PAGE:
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      Download the Game Design and Indie Game Marketing Freebook   07/19/17

      GameDev.net and CRC Press have teamed up to bring a free ebook of content curated from top titles published by CRC Press. The freebook, Practices of Game Design & Indie Game Marketing, includes chapters from The Art of Game Design: A Book of Lenses, A Practical Guide to Indie Game Marketing, and An Architectural Approach to Level Design. The GameDev.net FreeBook is relevant to game designers, developers, and those interested in learning more about the challenges in game development. We know game development can be a tough discipline and business, so we picked several chapters from CRC Press titles that we thought would be of interest to you, the GameDev.net audience, in your journey to design, develop, and market your next game. The free ebook is available through CRC Press by clicking here. The Curated Books The Art of Game Design: A Book of Lenses, Second Edition, by Jesse Schell Presents 100+ sets of questions, or different lenses, for viewing a game’s design, encompassing diverse fields such as psychology, architecture, music, film, software engineering, theme park design, mathematics, anthropology, and more. Written by one of the world's top game designers, this book describes the deepest and most fundamental principles of game design, demonstrating how tactics used in board, card, and athletic games also work in video games. It provides practical instruction on creating world-class games that will be played again and again. View it here. A Practical Guide to Indie Game Marketing, by Joel Dreskin Marketing is an essential but too frequently overlooked or minimized component of the release plan for indie games. A Practical Guide to Indie Game Marketing provides you with the tools needed to build visibility and sell your indie games. With special focus on those developers with small budgets and limited staff and resources, this book is packed with tangible recommendations and techniques that you can put to use immediately. As a seasoned professional of the indie game arena, author Joel Dreskin gives you insight into practical, real-world experiences of marketing numerous successful games and also provides stories of the failures. View it here. An Architectural Approach to Level Design This is one of the first books to integrate architectural and spatial design theory with the field of level design. The book presents architectural techniques and theories for level designers to use in their own work. It connects architecture and level design in different ways that address the practical elements of how designers construct space and the experiential elements of how and why humans interact with this space. Throughout the text, readers learn skills for spatial layout, evoking emotion through gamespaces, and creating better levels through architectural theory. View it here. Learn more and download the ebook by clicking here. Did you know? GameDev.net and CRC Press also recently teamed up to bring GDNet+ Members up to a 20% discount on all CRC Press books. Learn more about this and other benefits here.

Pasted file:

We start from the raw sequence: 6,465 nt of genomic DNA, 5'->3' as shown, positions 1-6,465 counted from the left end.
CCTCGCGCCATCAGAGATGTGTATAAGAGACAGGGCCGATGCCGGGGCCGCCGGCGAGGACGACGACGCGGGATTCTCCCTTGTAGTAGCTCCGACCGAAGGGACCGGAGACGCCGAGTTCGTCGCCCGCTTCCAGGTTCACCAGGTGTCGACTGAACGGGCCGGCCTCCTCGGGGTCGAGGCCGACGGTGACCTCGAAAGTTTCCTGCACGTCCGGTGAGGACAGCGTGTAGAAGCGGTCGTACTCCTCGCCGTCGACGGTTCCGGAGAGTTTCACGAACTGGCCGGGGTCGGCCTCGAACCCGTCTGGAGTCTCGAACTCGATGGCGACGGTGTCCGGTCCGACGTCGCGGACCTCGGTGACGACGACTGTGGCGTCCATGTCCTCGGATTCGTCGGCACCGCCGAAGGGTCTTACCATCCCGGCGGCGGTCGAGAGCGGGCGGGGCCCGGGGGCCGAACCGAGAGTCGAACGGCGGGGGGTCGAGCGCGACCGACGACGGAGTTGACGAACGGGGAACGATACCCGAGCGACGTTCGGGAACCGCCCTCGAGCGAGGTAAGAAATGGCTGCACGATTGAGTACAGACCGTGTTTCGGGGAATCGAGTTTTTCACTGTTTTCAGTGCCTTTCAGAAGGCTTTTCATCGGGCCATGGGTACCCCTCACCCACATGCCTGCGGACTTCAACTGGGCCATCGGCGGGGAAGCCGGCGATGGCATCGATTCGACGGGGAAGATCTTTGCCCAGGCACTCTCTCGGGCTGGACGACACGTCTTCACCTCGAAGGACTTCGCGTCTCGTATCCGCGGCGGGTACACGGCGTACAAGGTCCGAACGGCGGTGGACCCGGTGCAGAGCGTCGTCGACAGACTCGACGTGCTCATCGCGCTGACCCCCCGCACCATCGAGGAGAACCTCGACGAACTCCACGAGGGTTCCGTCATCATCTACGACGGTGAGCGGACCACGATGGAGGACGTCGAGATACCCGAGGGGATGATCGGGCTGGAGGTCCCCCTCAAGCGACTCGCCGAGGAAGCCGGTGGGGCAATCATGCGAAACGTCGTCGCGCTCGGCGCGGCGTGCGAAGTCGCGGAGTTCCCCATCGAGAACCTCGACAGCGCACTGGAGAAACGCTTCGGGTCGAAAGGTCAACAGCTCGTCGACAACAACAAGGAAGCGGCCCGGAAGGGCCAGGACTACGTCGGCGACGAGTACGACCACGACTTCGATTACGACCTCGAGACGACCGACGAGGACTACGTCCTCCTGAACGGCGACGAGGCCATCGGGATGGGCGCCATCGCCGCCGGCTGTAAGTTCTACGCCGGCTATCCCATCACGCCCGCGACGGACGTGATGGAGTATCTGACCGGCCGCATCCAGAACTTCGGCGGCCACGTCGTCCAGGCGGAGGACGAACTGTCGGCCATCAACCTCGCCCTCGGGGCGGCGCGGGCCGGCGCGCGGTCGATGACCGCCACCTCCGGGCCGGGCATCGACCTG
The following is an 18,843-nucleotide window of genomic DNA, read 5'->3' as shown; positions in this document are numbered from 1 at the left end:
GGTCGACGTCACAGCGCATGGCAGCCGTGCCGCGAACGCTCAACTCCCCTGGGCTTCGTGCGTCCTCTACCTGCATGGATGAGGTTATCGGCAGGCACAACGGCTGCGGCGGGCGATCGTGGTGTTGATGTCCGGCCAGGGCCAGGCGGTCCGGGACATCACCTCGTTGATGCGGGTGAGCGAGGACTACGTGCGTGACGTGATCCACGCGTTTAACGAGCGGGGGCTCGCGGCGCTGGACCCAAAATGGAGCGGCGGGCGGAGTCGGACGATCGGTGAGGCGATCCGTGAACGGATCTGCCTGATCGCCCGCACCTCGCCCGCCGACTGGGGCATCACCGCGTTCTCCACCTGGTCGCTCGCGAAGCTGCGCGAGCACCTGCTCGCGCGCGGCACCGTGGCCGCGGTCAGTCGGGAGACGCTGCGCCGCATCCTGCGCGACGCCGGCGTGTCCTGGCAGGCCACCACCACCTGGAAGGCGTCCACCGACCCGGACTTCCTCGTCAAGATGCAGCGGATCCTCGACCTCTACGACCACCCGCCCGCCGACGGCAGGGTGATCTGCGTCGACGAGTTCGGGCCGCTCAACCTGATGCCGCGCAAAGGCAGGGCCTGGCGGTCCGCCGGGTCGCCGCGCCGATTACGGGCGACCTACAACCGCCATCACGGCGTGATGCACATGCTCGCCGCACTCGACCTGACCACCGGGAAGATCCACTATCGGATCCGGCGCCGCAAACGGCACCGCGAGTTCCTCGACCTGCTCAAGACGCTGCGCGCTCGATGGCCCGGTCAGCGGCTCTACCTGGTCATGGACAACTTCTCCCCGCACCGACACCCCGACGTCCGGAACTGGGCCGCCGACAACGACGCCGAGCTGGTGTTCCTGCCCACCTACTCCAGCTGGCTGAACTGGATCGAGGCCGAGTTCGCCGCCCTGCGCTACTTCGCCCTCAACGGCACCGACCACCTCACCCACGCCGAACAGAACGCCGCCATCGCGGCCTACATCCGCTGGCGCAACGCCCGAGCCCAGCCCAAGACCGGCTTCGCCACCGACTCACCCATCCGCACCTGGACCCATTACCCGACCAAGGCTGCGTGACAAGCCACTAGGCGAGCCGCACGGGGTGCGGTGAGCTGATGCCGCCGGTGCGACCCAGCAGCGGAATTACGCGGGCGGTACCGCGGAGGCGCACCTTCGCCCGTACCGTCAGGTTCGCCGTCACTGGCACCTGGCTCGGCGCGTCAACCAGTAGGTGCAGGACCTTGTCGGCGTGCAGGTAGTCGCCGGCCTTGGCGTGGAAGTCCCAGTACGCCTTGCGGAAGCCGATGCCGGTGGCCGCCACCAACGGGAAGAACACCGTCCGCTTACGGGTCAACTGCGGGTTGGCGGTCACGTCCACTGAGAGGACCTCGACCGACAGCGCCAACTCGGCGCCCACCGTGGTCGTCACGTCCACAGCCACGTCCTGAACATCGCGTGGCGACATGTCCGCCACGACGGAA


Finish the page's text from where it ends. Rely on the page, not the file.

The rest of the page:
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Looking for a mentor

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Though I don't consider myself "mentor quality", I think someone here would be willing to "task" you.....